[Distutils] [Catalog-sig] packaging terminology confusion
ben+python at benfinney.id.au
Mon Jan 11 09:09:36 CET 2010
Lennart Regebro <regebro at gmail.com> writes:
> If you say "I need to install this package" it may technically be
> unclear if you mean the package "foo.bar" or the distribution
> "foo.bar-3.6.tgz", but that difference is not in that case
> significant. Installing the distribution and installing the package is
> in that case the same thing.
That case is far from the only one to consider, though. As already
pointed out, there are existing examples of ‘foo-3.6.tar.gz’ that
contain zero collection-of-module packages, and there are other such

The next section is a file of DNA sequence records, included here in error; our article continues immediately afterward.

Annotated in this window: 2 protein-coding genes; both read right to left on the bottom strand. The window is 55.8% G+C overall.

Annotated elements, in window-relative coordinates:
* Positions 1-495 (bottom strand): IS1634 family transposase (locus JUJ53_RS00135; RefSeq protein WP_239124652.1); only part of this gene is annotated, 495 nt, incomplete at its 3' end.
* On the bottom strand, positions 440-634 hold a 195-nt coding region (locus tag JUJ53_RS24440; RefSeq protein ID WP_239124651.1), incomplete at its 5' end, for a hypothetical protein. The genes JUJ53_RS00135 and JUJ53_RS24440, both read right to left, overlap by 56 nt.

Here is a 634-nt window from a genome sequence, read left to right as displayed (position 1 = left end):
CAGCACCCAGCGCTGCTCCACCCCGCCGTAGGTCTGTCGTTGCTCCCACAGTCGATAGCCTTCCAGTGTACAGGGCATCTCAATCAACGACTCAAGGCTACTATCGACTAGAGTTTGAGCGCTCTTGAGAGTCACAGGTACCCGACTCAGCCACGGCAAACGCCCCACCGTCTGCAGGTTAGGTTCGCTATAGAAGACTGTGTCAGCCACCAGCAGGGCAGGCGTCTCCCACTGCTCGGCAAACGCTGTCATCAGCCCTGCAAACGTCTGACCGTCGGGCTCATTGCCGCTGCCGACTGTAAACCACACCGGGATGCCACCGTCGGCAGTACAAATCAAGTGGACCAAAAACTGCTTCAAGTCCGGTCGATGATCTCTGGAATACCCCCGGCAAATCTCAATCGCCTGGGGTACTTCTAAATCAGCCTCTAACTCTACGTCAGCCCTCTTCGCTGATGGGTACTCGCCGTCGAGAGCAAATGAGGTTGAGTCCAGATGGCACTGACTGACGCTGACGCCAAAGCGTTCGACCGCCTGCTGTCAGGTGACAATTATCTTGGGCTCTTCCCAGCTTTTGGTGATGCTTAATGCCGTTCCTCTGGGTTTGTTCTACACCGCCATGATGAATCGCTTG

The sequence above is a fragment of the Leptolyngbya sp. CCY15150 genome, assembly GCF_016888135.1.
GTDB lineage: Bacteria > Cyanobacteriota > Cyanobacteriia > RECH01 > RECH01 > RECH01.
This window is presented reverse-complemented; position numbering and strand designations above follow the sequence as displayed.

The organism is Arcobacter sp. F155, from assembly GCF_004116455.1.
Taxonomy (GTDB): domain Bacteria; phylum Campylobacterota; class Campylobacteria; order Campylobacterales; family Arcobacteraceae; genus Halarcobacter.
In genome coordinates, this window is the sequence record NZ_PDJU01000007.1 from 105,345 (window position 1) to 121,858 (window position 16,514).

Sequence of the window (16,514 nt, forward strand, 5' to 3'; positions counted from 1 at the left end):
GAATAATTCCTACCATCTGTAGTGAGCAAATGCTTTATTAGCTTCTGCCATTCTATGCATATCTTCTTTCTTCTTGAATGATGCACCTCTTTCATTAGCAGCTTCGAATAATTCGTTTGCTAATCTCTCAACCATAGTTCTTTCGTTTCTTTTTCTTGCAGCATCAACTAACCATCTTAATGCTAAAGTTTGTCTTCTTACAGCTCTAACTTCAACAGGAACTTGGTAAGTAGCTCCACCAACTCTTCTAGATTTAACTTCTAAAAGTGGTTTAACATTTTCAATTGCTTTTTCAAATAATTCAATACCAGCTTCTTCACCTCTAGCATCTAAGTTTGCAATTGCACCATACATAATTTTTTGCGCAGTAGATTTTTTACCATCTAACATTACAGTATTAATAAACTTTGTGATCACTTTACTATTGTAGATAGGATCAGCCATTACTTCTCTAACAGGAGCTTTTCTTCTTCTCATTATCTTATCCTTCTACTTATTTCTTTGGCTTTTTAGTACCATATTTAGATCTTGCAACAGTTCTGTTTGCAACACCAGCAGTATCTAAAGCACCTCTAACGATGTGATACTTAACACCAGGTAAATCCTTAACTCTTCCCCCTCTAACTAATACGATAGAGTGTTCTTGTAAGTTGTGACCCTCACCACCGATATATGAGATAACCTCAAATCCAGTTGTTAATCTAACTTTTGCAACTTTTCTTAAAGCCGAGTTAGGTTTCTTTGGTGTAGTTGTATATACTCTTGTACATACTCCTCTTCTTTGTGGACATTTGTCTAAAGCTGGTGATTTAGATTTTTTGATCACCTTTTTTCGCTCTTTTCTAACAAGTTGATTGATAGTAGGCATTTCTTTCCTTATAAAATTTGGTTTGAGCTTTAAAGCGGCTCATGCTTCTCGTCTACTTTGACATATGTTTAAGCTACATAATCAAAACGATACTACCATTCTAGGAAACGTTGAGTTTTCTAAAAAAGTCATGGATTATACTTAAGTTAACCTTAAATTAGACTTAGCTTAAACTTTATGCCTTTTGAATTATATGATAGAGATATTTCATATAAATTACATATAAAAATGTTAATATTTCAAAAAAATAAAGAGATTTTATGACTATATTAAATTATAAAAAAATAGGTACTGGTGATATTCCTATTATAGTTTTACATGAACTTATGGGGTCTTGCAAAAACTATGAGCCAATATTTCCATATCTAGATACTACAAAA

examples that contain multiple collection-of-module packages.
So it's not the same thing (and I'm not saying you didn't know that).
It's needlessly confusing to expect people discussing these entities to
distinguish the name depending on how the modules are collected together
Such a thing will *still* be called “a package” by programmers familiar
with the wider programming world, regardless what name Python has chosen
for them. I think it behooves us to choose terminology that acknowledges
that, even if it means asking the Python community to change its
terminology to be a little less parochial.
\ “Science is a way of trying not to fool yourself. The first |
`\ principle is that you must not fool yourself, and you are the |
_o__) easiest person to fool.” —Richard P. Feynman, 1964 |
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